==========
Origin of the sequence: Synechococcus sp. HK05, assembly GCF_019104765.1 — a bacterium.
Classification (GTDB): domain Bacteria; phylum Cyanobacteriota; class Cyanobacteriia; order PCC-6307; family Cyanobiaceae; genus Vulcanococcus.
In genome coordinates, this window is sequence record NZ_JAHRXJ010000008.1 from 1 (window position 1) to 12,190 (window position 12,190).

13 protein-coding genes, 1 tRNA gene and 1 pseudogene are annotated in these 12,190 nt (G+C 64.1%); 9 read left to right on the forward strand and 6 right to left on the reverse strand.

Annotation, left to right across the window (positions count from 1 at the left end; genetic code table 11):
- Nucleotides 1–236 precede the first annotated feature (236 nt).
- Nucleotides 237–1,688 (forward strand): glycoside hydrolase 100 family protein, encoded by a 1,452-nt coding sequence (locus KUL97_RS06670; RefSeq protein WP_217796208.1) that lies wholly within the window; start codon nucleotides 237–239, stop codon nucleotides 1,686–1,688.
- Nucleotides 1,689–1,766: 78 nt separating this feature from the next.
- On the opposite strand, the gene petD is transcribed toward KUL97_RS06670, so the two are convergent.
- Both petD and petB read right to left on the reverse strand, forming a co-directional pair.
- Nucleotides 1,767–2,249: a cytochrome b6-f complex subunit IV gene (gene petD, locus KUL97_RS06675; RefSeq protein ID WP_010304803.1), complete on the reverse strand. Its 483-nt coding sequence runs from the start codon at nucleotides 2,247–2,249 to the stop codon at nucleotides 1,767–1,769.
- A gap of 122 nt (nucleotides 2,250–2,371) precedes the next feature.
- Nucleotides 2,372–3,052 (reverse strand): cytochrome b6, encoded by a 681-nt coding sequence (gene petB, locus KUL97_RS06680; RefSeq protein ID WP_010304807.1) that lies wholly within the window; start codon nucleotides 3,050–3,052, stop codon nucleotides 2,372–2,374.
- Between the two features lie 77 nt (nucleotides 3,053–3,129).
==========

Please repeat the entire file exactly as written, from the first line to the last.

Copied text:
Origin of the sequence: Synechococcus sp. HK05, assembly GCF_019104765.1 — a bacterium.
Classification (GTDB): domain Bacteria; phylum Cyanobacteriota; class Cyanobacteriia; order PCC-6307; family Cyanobiaceae; genus Vulcanococcus.
In genome coordinates, this window is sequence record NZ_JAHRXJ010000008.1 from 1 (window position 1) to 12,190 (window position 12,190).

13 protein-coding genes, 1 tRNA gene and 1 pseudogene are annotated in these 12,190 nt (G+C 64.1%); 9 read left to right on the forward strand and 6 right to left on the reverse strand.

Annotation, left to right across the window (positions count from 1 at the left end; genetic code table 11):
- Nucleotides 1–236 precede the first annotated feature (236 nt).
- Nucleotides 237–1,688 (forward strand): glycoside hydrolase 100 family protein, encoded by a 1,452-nt coding sequence (locus KUL97_RS06670; RefSeq protein WP_217796208.1) that lies wholly within the window; start codon nucleotides 237–239, stop codon nucleotides 1,686–1,688.
- Nucleotides 1,689–1,766: 78 nt separating this feature from the next.
- On the opposite strand, the gene petD is transcribed toward KUL97_RS06670, so the two are convergent.
- Both petD and petB read right to left on the reverse strand, forming a co-directional pair.
- Nucleotides 1,767–2,249: a cytochrome b6-f complex subunit IV gene (gene petD, locus KUL97_RS06675; RefSeq protein ID WP_010304803.1), complete on the reverse strand. Its 483-nt coding sequence runs from the start codon at nucleotides 2,247–2,249 to the stop codon at nucleotides 1,767–1,769.
- A gap of 122 nt (nucleotides 2,250–2,371) precedes the next feature.
- Nucleotides 2,372–3,052 (reverse strand): cytochrome b6, encoded by a 681-nt coding sequence (gene petB, locus KUL97_RS06680; RefSeq protein ID WP_010304807.1) that lies wholly within the window; start codon nucleotides 3,050–3,052, stop codon nucleotides 2,372–2,374.
- Between the two features lie 77 nt (nucleotides 3,053–3,129).